An ISIS Terror Group Draws Half Its Recruits From Tiny Tajikistan

The mother of one of the suspects in the bloody attack on a concert hall near Moscow last month wept as she talked about her son.

How, she wondered, did he go from the bumpy, dirt roads of their village in Tajikistan, in Central Asia, to sitting, bruised and battered, in a Russian courtroom accused of terrorism?Even though he spent five years in Tajik prisons as a teenager, she said he never exhibited signs of violent extremism.

“We need to understand — who is recruiting young Tajiks, why do they want to highlight us as a nation of terrorists?” said the mother, Muyassar Zargarova.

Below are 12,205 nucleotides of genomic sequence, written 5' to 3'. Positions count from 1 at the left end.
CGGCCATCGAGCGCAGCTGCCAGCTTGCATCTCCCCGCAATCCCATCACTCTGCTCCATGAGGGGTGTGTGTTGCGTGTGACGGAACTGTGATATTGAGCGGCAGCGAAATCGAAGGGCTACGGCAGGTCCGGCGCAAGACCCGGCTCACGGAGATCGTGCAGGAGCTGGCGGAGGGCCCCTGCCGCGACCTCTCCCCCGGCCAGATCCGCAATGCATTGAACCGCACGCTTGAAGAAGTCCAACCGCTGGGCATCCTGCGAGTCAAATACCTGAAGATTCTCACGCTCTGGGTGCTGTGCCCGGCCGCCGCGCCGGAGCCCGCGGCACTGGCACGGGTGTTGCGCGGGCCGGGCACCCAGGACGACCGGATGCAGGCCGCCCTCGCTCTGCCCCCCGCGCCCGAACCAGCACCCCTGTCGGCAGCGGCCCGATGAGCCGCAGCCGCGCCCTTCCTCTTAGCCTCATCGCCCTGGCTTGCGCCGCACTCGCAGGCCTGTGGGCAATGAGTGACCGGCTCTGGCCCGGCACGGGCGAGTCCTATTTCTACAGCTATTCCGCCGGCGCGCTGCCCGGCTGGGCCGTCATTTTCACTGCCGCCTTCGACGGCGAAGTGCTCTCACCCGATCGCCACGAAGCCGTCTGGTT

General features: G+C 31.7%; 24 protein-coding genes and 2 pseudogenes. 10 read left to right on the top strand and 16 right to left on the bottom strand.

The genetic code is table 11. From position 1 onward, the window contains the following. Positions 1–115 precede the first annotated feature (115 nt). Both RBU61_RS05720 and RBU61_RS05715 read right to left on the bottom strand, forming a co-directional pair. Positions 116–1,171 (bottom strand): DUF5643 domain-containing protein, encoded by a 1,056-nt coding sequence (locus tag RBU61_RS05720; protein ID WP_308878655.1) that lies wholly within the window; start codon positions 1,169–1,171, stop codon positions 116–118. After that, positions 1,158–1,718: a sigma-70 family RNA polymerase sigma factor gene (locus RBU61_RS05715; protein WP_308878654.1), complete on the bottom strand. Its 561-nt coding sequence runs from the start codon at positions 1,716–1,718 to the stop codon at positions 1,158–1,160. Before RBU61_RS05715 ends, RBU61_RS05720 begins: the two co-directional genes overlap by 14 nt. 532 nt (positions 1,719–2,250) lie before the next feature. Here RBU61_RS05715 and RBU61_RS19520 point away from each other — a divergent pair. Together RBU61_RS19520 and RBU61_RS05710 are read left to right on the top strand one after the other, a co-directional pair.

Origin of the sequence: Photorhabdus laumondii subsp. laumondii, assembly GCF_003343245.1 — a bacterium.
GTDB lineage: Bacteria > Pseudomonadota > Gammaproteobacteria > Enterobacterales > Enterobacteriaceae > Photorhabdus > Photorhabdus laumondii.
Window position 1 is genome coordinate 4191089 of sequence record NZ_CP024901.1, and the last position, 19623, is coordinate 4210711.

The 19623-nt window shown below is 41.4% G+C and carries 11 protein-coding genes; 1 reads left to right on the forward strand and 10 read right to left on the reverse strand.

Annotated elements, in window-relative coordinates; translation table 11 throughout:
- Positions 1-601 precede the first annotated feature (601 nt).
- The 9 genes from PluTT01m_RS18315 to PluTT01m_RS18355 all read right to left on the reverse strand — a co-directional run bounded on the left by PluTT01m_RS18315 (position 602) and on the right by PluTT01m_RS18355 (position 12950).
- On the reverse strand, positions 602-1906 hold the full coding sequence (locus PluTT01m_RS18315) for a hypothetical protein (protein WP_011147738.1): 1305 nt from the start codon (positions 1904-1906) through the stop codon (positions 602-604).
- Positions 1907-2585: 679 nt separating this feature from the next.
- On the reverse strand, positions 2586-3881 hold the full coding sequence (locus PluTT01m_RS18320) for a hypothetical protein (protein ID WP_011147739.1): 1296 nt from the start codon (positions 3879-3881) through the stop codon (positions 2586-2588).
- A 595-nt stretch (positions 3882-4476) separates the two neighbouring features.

Many governments and terrorism experts are asking the same question.

Tajik adherents of the Islamic State — especially within its affiliate in Afghanistan known as the Islamic State Khorasan Province (I.S.K.P.), or ISIS-K — have taken increasingly high-profile roles in a string of recent terrorist attacks. Over the last year alone, Tajiks have been involved in assaults in Russia, Iran and Turkey, as well as foiled plots in Europe. ISIS-K is believed to have several thousand soldiers, with Tajiks constituting more than half, experts said.

“They have become key to I.S.K.P.’s externally focused campaign as it seeks to gain attention and more recruits,” said Edward Lemon, an international relations professor at Texas A&M University who specializes in Russia, Tajikistan and terrorism.

People gathered outside Crocus City Hall outside Moscow after the terrorist attack there last month. Russia charged four migrant laborers from Tajikistan with the assault.Credit…Nanna Heitmann for The New York Times
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